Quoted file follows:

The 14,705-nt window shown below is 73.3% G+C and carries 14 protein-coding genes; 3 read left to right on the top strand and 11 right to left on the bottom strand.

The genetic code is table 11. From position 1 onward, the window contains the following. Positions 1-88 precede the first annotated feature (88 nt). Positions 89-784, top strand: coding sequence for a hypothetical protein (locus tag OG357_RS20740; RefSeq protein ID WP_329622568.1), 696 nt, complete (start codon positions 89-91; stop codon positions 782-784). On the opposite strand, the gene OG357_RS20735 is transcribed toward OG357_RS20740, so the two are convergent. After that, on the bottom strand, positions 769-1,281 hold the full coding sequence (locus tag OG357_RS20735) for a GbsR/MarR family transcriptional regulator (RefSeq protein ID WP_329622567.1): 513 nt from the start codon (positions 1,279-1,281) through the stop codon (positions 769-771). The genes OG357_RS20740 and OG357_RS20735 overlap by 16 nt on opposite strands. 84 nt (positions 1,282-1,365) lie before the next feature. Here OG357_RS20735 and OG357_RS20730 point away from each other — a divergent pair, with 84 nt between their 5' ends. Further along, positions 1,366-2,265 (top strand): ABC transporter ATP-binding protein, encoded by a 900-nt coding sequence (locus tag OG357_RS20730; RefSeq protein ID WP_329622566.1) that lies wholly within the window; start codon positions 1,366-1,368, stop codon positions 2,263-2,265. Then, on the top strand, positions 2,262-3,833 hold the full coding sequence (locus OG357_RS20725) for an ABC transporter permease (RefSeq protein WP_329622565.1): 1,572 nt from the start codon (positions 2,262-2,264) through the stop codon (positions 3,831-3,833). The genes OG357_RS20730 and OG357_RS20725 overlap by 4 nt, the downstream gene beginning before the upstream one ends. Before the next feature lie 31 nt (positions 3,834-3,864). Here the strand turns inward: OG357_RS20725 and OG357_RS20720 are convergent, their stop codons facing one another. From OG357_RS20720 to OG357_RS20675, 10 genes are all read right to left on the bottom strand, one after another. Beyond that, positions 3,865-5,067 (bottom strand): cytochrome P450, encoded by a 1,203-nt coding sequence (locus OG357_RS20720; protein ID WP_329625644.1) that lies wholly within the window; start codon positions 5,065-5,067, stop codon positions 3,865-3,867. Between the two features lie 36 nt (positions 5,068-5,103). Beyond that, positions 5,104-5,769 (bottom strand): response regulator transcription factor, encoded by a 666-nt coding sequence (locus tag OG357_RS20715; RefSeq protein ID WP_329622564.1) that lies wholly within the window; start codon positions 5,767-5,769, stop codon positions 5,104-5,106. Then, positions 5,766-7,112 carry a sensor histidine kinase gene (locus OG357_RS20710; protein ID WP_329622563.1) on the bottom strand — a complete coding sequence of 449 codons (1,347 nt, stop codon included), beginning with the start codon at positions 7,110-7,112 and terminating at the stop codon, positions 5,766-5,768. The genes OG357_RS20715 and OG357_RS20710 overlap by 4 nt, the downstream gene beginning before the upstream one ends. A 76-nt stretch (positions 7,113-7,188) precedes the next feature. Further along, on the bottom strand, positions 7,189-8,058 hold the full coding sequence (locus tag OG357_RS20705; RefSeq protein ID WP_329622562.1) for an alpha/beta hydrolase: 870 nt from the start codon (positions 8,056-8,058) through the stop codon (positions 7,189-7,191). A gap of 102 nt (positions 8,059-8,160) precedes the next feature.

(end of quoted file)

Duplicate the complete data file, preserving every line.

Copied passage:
The 14,705-nt window shown below is 73.3% G+C and carries 14 protein-coding genes; 3 read left to right on the top strand and 11 right to left on the bottom strand.

The genetic code is table 11. From position 1 onward, the window contains the following. Positions 1-88 precede the first annotated feature (88 nt). Positions 89-784, top strand: coding sequence for a hypothetical protein (locus tag OG357_RS20740; RefSeq protein ID WP_329622568.1), 696 nt, complete (start codon positions 89-91; stop codon positions 782-784). On the opposite strand, the gene OG357_RS20735 is transcribed toward OG357_RS20740, so the two are convergent. After that, on the bottom strand, positions 769-1,281 hold the full coding sequence (locus tag OG357_RS20735) for a GbsR/MarR family transcriptional regulator (RefSeq protein ID WP_329622567.1): 513 nt from the start codon (positions 1,279-1,281) through the stop codon (positions 769-771). The genes OG357_RS20740 and OG357_RS20735 overlap by 16 nt on opposite strands. 84 nt (positions 1,282-1,365) lie before the next feature. Here OG357_RS20735 and OG357_RS20730 point away from each other — a divergent pair, with 84 nt between their 5' ends. Further along, positions 1,366-2,265 (top strand): ABC transporter ATP-binding protein, encoded by a 900-nt coding sequence (locus tag OG357_RS20730; RefSeq protein ID WP_329622566.1) that lies wholly within the window; start codon positions 1,366-1,368, stop codon positions 2,263-2,265. Then, on the top strand, positions 2,262-3,833 hold the full coding sequence (locus OG357_RS20725) for an ABC transporter permease (RefSeq protein WP_329622565.1): 1,572 nt from the start codon (positions 2,262-2,264) through the stop codon (positions 3,831-3,833). The genes OG357_RS20730 and OG357_RS20725 overlap by 4 nt, the downstream gene beginning before the upstream one ends. Before the next feature lie 31 nt (positions 3,834-3,864). Here the strand turns inward: OG357_RS20725 and OG357_RS20720 are convergent, their stop codons facing one another. From OG357_RS20720 to OG357_RS20675, 10 genes are all read right to left on the bottom strand, one after another. Beyond that, positions 3,865-5,067 (bottom strand): cytochrome P450, encoded by a 1,203-nt coding sequence (locus OG357_RS20720; protein ID WP_329625644.1) that lies wholly within the window; start codon positions 5,065-5,067, stop codon positions 3,865-3,867. Between the two features lie 36 nt (positions 5,068-5,103). Beyond that, positions 5,104-5,769 (bottom strand): response regulator transcription factor, encoded by a 666-nt coding sequence (locus tag OG357_RS20715; RefSeq protein ID WP_329622564.1) that lies wholly within the window; start codon positions 5,767-5,769, stop codon positions 5,104-5,106. Then, positions 5,766-7,112 carry a sensor histidine kinase gene (locus OG357_RS20710; protein ID WP_329622563.1) on the bottom strand — a complete coding sequence of 449 codons (1,347 nt, stop codon included), beginning with the start codon at positions 7,110-7,112 and terminating at the stop codon, positions 5,766-5,768. The genes OG357_RS20715 and OG357_RS20710 overlap by 4 nt, the downstream gene beginning before the upstream one ends. A 76-nt stretch (positions 7,113-7,188) precedes the next feature. Further along, on the bottom strand, positions 7,189-8,058 hold the full coding sequence (locus tag OG357_RS20705; RefSeq protein ID WP_329622562.1) for an alpha/beta hydrolase: 870 nt from the start codon (positions 8,056-8,058) through the stop codon (positions 7,189-7,191). A gap of 102 nt (positions 8,059-8,160) precedes the next feature.